“Are they all black here?”
I get this question a lot. I work for a driving school; we take a lot of our students to The Bronx for their road tests. I get this question when we pull up on the road test line. The question is usually accompanied by a smirk, a dismissive tone, as if the student has resigned himself to ten minutes of being judged by someone clearly his inferior in both intelligence and humanity. It’s a tone that shrugs and says “waddaya gonna do, huh?”
“They are mostly black here, yes.” And then I wait for their next question.
“Are they anti-Semites?”
I roll my eyes. “Do you like black people?” I ask. You’d think I’d just asked if their grandmother was a hooker. They never answer that one. I always give them a few seconds to answer, but they never seem able to come up with anything.
May as well drive my point home. “It happens to be that they’re not, but if you’re racist against them why shouldn’t they be racist against you?”
Picture the look that must have been on the face of the first guy who figured out that the world was round. Now imagine the look on the face of the first guy he told. I get that look a lot.
Now, that’s usually where the conversation ends, but some people just push their luck.
He points at a road test examiner leaning on a wall, playing with his phone. “But he’s a lowlife, all of them are.”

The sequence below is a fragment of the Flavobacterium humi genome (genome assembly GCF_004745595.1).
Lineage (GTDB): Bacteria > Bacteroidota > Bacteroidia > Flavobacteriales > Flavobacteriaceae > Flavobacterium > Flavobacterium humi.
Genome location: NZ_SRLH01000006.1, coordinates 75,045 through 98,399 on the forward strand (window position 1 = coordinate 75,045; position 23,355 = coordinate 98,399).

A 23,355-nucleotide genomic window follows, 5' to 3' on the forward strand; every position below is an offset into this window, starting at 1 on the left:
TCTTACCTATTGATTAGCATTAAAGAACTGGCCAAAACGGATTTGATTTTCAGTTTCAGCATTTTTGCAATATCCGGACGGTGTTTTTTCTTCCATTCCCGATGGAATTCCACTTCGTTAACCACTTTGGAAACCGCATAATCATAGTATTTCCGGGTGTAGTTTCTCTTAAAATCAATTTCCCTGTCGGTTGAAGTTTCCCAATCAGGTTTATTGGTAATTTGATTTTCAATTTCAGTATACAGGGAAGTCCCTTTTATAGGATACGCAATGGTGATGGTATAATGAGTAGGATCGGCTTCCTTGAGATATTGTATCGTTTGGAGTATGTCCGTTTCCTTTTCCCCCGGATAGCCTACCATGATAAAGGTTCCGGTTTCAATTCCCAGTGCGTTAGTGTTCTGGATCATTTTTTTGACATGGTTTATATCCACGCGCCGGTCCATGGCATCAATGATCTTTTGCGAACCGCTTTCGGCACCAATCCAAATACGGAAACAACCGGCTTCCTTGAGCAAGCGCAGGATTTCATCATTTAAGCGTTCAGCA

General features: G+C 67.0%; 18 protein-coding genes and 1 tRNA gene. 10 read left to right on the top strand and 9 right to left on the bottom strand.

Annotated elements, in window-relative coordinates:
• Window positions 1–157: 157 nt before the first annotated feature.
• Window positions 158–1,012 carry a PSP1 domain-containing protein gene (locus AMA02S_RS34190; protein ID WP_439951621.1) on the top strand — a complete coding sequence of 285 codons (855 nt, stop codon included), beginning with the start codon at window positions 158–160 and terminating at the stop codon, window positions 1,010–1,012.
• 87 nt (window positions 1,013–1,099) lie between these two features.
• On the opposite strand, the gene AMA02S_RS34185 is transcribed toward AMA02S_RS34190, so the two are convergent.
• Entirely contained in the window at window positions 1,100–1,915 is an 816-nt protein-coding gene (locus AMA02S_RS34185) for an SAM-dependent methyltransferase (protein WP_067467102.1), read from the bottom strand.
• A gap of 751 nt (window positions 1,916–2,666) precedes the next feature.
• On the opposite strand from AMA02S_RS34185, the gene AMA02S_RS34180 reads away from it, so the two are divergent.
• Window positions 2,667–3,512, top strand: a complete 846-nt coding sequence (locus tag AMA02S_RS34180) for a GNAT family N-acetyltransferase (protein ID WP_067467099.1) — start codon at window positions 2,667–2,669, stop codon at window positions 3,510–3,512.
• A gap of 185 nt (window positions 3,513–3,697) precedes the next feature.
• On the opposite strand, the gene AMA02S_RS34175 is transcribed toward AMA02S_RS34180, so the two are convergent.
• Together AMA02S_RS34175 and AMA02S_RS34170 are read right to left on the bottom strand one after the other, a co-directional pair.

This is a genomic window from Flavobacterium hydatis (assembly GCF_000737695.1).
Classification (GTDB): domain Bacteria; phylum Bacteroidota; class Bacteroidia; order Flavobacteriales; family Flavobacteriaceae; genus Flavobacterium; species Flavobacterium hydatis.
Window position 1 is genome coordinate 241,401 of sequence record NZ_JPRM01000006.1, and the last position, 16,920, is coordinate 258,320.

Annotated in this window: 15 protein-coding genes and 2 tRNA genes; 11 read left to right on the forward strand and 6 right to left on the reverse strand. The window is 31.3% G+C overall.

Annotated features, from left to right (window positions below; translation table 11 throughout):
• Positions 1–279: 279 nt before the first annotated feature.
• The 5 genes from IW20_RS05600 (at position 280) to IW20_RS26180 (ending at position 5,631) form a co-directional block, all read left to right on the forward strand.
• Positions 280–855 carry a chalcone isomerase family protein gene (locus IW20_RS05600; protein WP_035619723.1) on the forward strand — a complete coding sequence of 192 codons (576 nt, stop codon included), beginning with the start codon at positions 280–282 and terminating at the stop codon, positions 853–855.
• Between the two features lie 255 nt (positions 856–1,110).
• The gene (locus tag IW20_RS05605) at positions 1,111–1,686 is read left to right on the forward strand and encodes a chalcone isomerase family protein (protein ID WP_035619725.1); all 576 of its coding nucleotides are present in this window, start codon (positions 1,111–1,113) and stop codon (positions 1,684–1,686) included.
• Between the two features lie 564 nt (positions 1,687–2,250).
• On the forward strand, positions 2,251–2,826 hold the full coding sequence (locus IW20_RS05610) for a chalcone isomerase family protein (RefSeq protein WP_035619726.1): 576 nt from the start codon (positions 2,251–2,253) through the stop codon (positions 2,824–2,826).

I raise an eyebrow. “All of…”
“All these shvartzes. They’re all lowlives. Look how they walk around with their pants around their butts, thugs, drug dealers.”
I point at the road test examiner he’s calling a lowlife. “Do you see his pants around his butt? Is he a thug? Is he a drug dealer? What did he ever do to you?”
“He’s from Cham (Ham). Cham was cursed.”
God grant me the serenity to accept the things I cannot change; courage to change the things I can; and wisdom to not punch this guy in the face because if I do I’ll not only be facing aggravated assault, but also unemployment. And I get paid off the books. I’d be screwed.
I get this so often, and I can’t for the life of me understand it. As a human being, but especially as a Jew, I empathize with what black people went through in this country. We Jews are no stranger to racism and persecution. Two thousand years we suffered at the hands of other nations simply because we were Jews. Godwin forgive me, but less than a century ago, six million of our brothers and sisters were butchered for no reason other than one man thought we were inferior and knew how to present a compelling argument.
“What does your father do?” I ask him.
He looks a little confused. “He runs a company, why?”
“How sweaty is he when he comes home?”
He raises an eyebrow. “Not very…”
I’ve got him. “Well, I don’t know if you got this far in the Torah, but Adam was also cursed after he ate from the Etz Hadaas (Tree of Knowledge)—B’zeas apecha tochal lechem (By the sweat of your brow shall you eat your bread). Why doesn’t he come home sweaty?”
He’s starting to look a little uncomfortable. “I don’t understand…”
“Well, you’re saying it’s ok for you to be nasty to this examiner because Cham was cursed, right? Well, your father was cursed to sweat for his bread, and yet he doesn’t. Do you believe he’s obligated to sweat for his bread because he was cursed?”